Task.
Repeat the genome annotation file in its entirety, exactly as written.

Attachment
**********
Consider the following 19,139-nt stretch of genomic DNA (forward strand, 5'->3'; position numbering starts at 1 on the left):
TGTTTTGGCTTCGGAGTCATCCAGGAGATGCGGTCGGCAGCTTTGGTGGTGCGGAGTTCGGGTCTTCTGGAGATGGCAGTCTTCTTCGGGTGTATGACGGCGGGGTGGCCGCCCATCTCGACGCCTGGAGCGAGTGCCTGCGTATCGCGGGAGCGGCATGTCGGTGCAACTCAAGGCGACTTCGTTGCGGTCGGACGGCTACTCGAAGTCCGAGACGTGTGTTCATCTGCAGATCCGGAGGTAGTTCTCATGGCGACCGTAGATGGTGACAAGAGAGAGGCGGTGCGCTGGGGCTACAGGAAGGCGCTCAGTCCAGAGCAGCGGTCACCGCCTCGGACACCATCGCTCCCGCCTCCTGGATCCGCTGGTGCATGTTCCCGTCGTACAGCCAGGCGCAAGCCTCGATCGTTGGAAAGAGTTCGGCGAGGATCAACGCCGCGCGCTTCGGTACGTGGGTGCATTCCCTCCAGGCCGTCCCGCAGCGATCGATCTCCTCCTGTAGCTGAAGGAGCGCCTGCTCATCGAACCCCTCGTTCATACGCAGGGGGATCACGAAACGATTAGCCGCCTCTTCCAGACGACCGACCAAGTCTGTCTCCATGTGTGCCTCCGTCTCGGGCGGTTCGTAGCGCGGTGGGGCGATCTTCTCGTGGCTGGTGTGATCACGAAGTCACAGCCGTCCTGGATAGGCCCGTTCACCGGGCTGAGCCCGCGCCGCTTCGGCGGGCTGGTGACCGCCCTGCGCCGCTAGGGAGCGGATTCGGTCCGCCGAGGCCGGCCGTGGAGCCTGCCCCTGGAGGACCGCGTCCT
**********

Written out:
Consider the following 19,139-nt stretch of genomic DNA (forward strand, 5'->3'; position numbering starts at 1 on the left):
TGTTTTGGCTTCGGAGTCATCCAGGAGATGCGGTCGGCAGCTTTGGTGGTGCGGAGTTCGGGTCTTCTGGAGATGGCAGTCTTCTTCGGGTGTATGACGGCGGGGTGGCCGCCCATCTCGACGCCTGGAGCGAGTGCCTGCGTATCGCGGGAGCGGCATGTCGGTGCAACTCAAGGCGACTTCGTTGCGGTCGGACGGCTACTCGAAGTCCGAGACGTGTGTTCATCTGCAGATCCGGAGGTAGTTCTCATGGCGACCGTAGATGGTGACAAGAGAGAGGCGGTGCGCTGGGGCTACAGGAAGGCGCTCAGTCCAGAGCAGCGGTCACCGCCTCGGACACCATCGCTCCCGCCTCCTGGATCCGCTGGTGCATGTTCCCGTCGTACAGCCAGGCGCAAGCCTCGATCGTTGGAAAGAGTTCGGCGAGGATCAACGCCGCGCGCTTCGGTACGTGGGTGCATTCCCTCCAGGCCGTCCCGCAGCGATCGATCTCCTCCTGTAGCTGAAGGAGCGCCTGCTCATCGAACCCCTCGTTCATACGCAGGGGGATCACGAAACGATTAGCCGCCTCTTCCAGACGACCGACCAAGTCTGTCTCCATGTGTGCCTCCGTCTCGGGCGGTTCGTAGCGCGGTGGGGCGATCTTCTCGTGGCTGGTGTGATCACGAAGTCACAGCCGTCCTGGATAGGCCCGTTCACCGGGCTGAGCCCGCGCCGCTTCGGCGGGCTGGTGACCGCCCTGCGCCGCTAGGGAGCGGATTCGGTCCGCCGAGGCCGGCCGTGGAGCCTGCCCCTGGAGGACCGCGTCCT